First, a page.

School districts across the country often curtail or eliminate outdoor education when budgets are tight. Don’t let your kids miss out on this powerful experience: It’s different than a family hike, as I learned on a recent trip with 79 fifth-graders. Take a bunch of 10-year-olds out of school and stick them in cabins in the mountains for a three-day outdoor education field trip, and magic is bound to happen.
I witnessed the magic as a chaperone on my son’s class trip to Cal-Wood Education Center near Boulder, Colorado a few weeks ago. (The trip was funded by the school, by fundraisers, and by parents.)
Amidst days of hiking through the snow and learning about nature and wildlife, kids got an education in surprising ways.
I watched a girl—we’ll call her Terra—transform from reluctant to confident in 24 hours. She was sitting by herself and debating going home on the first day, and the next she was consoling a homesick friend. What happened in between? Terra had been captivated by the sparkly quartz rocks she’d seen during a hike, and really perked up when a teacher told her about career as a geologist.
I saw a boy—I’ll call him Aaron—start off on a night hike in tears because he missed his family, only to say the next day that walking under the stars had been his favorite part of camp. In particular, he enjoyed the part where each kid hiked alone in the dark. It was only a few hundred yards, but it had a huge effect.
The last morning, we awoke to falling snow and dropping temperatures. The activity planned was a game of “predator versus prey,” which is designed to help kids imagine what it’s like to be an animal on either side of that great divide. Besides hiding from and “attacking” each other, they would also be using a map to find resources like water or food, which were noted in the woods by colored rope around trees.
It may have been dumping snow and dipping into the 20s, but the kids were fired up. For the next hour and a half, those 79 kids stomped around in the snowy woods, stalking their prey or hiding from predators. They read maps, crossed ravines, and hiked up hills. And I didn’t hear a single one of them even mention the weather.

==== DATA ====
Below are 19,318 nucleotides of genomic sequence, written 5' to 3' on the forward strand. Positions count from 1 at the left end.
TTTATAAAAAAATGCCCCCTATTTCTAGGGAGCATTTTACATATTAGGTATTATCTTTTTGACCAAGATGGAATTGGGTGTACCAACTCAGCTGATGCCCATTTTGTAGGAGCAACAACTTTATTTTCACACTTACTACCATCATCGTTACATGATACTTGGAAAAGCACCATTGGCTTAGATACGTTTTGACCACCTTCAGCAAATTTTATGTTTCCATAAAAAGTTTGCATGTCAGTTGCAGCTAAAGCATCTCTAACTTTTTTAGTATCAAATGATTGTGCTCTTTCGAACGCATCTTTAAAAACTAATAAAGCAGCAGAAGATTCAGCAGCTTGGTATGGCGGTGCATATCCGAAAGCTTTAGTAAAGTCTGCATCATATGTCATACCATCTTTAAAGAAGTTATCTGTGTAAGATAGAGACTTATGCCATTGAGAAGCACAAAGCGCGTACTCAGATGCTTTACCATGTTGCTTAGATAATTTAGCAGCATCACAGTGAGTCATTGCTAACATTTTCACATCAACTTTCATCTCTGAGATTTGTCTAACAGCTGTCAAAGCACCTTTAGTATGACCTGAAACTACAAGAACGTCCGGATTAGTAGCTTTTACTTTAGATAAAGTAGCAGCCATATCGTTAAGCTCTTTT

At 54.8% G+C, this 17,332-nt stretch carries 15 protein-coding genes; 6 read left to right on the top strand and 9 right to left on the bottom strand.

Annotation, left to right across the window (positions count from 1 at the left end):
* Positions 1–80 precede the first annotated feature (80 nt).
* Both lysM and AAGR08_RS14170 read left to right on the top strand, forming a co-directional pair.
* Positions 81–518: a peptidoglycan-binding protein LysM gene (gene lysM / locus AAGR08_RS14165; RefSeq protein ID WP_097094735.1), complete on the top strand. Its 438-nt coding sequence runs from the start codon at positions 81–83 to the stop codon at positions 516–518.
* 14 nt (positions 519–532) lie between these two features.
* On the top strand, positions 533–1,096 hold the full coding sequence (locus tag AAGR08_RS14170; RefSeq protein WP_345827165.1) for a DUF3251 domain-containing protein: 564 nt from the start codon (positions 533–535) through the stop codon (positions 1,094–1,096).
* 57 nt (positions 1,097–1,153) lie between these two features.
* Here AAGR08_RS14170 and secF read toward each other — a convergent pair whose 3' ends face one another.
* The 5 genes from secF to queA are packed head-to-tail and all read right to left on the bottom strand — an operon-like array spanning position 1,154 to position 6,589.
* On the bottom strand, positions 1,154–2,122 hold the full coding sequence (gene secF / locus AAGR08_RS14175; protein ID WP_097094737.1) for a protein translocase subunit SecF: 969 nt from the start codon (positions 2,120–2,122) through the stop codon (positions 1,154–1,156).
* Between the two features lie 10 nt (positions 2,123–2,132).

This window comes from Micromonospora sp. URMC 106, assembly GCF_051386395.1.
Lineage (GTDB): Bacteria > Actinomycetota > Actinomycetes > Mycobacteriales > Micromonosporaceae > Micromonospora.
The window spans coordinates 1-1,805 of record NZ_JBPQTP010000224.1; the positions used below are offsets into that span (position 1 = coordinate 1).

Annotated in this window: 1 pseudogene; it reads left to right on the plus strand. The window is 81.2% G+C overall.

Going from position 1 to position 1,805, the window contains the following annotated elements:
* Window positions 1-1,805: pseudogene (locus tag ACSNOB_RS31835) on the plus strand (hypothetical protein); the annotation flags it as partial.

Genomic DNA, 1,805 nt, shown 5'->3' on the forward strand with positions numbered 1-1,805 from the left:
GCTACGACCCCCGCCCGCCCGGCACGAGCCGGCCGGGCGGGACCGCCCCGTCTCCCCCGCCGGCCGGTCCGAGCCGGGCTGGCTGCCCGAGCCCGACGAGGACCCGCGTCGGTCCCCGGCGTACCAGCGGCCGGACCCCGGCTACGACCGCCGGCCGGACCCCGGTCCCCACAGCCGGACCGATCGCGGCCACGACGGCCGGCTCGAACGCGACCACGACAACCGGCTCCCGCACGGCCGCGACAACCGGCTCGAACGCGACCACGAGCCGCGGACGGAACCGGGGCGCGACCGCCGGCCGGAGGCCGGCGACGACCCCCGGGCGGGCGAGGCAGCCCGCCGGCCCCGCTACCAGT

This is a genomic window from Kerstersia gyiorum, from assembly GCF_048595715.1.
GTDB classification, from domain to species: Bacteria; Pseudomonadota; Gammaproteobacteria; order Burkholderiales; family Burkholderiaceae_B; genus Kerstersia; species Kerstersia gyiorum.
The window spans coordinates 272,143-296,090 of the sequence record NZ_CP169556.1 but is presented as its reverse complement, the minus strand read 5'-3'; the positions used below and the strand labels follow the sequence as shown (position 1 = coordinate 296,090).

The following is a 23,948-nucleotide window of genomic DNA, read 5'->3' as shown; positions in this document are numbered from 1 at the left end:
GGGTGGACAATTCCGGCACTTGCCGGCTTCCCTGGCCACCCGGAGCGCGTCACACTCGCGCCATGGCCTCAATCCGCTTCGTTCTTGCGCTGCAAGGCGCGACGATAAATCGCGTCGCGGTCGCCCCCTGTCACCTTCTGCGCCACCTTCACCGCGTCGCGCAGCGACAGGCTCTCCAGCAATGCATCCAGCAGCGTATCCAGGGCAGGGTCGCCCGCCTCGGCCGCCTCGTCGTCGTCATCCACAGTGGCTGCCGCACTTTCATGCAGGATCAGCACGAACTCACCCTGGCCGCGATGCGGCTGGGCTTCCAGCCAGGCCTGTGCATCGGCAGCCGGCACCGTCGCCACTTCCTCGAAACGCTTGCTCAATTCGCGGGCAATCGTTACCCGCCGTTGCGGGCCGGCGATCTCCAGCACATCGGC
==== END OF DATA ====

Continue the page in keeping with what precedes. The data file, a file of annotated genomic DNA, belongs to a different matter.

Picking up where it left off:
“We teach kids more than science and that kind of stuff,” says Cal-Wood Executive Director Rafael Salgado. “The teachers say, and I agree, that they really believe the kids show their full potential up here. I think it’s a good way to get kids excited about life, really.”
Salgado, who has been the Executive Director at Cal-Wood for the past 20 years, says he first became interested in nature because of a duck. “My dad was a duck hunter; we’d make duck tamales,” he explains. “I was out with him one day, and a duck had a metal bracelet on its ankle.” Salgado says he learned that the bracelet helped biologists track the duck all the way back to Canada, which fascinated him and inspired him to pursue a career in natural sciences.
“With programs like Cal-Wood,” says Salgado, “we want to be that for the kids. We want to be their duck.”
Watching the kids hoot and holler through the falling snow, pretending to be red-tailed hawks and amphibians, it was obvious that they’ve succeeded.
How to Tap Into Outdoor Ed
To help your child’s school get involved in outdoor education programs, follow these tips:
– Ask around. Inquire with friends and teachers at other schools within the same district or others what they do for outdoor education.
– Research. “Most states have an association related to environmental education that might have a list of environmental education providers,” says Salgado. “Some are called (state name) alliance for environmental education, (state name) association for environmental education, environmental education association of (name of state), and (name of state) association for environmental and outdoor education, etc.” Salgado explains that some counties might also have more local resources. For instance, in Boulder County CO teachers can go to this E Movement website to find environmental education providers. At the national level, teachers can start by checking the North American Association for Environmental Education. Also, check out websites like Project Learning Tree, where you’ll find information and resources.
– Make contact. Contact the outdoor education programs’ administrators to find out what kinds of programs are available. “After a school finds a center,” says Salgado, “it’s important to invite the organization to present the program to the interested teachers and principal as well as to the parents and kids, separately.”
– Connect with staff. Find out which staff member(s) at your child’s school are the right people to talk to about the potential for outdoor education, or have the outdoor education contact you’ve established reach out to that person to describe their available programs.
– Get enthused. Direct your school to any resources (like this story, and this research and ) to help get them enthused.
Know that most outdoor education centers have scholarships available for low-income schools, but that schools still need to raise some funds and parent need to pay a portion of the fees regardless of their socioeconomic status.